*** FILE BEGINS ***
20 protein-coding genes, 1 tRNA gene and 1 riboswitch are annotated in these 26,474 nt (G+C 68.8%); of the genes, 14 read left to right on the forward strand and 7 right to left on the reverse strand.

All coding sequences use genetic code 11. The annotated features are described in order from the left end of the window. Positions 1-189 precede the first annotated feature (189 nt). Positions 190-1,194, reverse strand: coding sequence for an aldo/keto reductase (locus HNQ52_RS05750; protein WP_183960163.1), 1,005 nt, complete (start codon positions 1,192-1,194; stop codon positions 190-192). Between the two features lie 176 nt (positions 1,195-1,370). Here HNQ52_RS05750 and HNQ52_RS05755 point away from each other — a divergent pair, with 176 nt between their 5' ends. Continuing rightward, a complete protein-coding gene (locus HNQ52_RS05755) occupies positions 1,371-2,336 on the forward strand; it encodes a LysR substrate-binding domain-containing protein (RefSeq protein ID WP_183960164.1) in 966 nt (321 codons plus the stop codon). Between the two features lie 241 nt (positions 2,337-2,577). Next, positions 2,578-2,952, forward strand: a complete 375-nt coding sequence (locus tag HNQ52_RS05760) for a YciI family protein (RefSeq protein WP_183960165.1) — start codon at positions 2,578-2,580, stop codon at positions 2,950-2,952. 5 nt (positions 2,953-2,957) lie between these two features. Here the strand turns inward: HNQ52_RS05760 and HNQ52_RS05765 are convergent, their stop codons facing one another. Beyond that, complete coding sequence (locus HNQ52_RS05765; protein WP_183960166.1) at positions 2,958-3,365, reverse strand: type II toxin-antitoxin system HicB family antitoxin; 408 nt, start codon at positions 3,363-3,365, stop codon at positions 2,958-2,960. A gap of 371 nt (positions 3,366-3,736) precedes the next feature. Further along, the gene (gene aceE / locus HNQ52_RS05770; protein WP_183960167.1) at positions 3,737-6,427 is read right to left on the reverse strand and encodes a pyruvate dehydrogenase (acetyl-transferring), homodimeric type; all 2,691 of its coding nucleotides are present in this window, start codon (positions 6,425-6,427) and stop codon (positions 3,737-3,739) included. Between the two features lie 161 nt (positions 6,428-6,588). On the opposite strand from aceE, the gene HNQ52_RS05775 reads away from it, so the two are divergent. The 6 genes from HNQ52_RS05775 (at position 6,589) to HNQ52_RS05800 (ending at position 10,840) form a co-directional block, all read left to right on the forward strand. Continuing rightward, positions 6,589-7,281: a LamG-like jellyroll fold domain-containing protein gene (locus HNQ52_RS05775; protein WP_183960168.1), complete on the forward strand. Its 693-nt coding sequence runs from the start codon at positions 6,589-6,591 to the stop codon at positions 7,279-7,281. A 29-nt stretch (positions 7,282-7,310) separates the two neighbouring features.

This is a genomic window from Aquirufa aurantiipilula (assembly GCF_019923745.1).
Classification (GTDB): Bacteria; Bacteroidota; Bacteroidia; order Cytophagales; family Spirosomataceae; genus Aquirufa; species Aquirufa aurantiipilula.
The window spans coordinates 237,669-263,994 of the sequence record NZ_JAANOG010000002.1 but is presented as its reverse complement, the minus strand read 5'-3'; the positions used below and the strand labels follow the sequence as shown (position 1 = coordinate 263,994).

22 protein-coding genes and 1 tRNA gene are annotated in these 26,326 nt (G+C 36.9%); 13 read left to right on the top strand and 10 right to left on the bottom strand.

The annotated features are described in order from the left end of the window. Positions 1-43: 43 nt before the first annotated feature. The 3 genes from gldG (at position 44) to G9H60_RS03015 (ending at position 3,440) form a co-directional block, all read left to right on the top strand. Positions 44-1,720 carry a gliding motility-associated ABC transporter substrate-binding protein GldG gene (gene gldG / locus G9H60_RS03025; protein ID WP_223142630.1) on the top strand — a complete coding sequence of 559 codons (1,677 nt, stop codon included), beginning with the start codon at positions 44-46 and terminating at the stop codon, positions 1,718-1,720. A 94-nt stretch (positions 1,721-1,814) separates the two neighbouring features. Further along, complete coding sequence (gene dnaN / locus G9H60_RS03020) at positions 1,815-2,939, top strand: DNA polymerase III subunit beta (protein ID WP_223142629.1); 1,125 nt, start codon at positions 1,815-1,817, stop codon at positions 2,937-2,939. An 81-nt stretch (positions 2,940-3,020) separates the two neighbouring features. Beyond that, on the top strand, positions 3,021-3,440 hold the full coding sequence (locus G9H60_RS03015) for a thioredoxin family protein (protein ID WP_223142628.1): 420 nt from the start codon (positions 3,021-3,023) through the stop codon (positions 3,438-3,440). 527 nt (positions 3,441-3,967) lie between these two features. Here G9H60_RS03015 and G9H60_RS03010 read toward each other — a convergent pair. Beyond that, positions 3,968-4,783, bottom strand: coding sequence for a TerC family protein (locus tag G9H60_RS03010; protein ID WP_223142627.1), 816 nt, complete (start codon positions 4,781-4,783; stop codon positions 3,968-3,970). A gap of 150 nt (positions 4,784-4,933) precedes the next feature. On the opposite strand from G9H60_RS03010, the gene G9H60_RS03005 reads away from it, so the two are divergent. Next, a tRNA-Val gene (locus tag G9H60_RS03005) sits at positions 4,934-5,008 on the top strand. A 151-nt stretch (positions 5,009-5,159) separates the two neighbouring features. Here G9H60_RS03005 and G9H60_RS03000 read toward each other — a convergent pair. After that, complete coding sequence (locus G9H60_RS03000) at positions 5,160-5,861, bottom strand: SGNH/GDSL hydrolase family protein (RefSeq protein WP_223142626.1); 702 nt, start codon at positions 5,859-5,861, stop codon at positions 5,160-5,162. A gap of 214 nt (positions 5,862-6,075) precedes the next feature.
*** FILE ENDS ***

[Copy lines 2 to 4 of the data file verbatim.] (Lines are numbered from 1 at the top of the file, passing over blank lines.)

All coding sequences use genetic code 11. The annotated features are described in order from the left end of the window. Positions 1-189 precede the first annotated feature (189 nt). Positions 190-1,194, reverse strand: coding sequence for an aldo/keto reductase (locus HNQ52_RS05750; protein WP_183960163.1), 1,005 nt, complete (start codon positions 1,192-1,194; stop codon positions 190-192). Between the two features lie 176 nt (positions 1,195-1,370). Here HNQ52_RS05750 and HNQ52_RS05755 point away from each other — a divergent pair, with 176 nt between their 5' ends. Continuing rightward, a complete protein-coding gene (locus HNQ52_RS05755) occupies positions 1,371-2,336 on the forward strand; it encodes a LysR substrate-binding domain-containing protein (RefSeq protein ID WP_183960164.1) in 966 nt (321 codons plus the stop codon). Between the two features lie 241 nt (positions 2,337-2,577). Next, positions 2,578-2,952, forward strand: a complete 375-nt coding sequence (locus tag HNQ52_RS05760) for a YciI family protein (RefSeq protein WP_183960165.1) — start codon at positions 2,578-2,580, stop codon at positions 2,950-2,952. 5 nt (positions 2,953-2,957) lie between these two features. Here the strand turns inward: HNQ52_RS05760 and HNQ52_RS05765 are convergent, their stop codons facing one another. Beyond that, complete coding sequence (locus HNQ52_RS05765; protein WP_183960166.1) at positions 2,958-3,365, reverse strand: type II toxin-antitoxin system HicB family antitoxin; 408 nt, start codon at positions 3,363-3,365, stop codon at positions 2,958-2,960. A gap of 371 nt (positions 3,366-3,736) precedes the next feature. Further along, the gene (gene aceE / locus HNQ52_RS05770; protein WP_183960167.1) at positions 3,737-6,427 is read right to left on the reverse strand and encodes a pyruvate dehydrogenase (acetyl-transferring), homodimeric type; all 2,691 of its coding nucleotides are present in this window, start codon (positions 6,425-6,427) and stop codon (positions 3,737-3,739) included. Between the two features lie 161 nt (positions 6,428-6,588). On the opposite strand from aceE, the gene HNQ52_RS05775 reads away from it, so the two are divergent. The 6 genes from HNQ52_RS05775 (at position 6,589) to HNQ52_RS05800 (ending at position 10,840) form a co-directional block, all read left to right on the forward strand. Continuing rightward, positions 6,589-7,281: a LamG-like jellyroll fold domain-containing protein gene (locus HNQ52_RS05775; protein WP_183960168.1), complete on the forward strand. Its 693-nt coding sequence runs from the start codon at positions 6,589-6,591 to the stop codon at positions 7,279-7,281. A 29-nt stretch (positions 7,282-7,310) separates the two neighbouring features.

This is a genomic window from Aquirufa aurantiipilula (assembly GCF_019923745.1).
Classification (GTDB): Bacteria; Bacteroidota; Bacteroidia; order Cytophagales; family Spirosomataceae; genus Aquirufa; species Aquirufa aurantiipilula.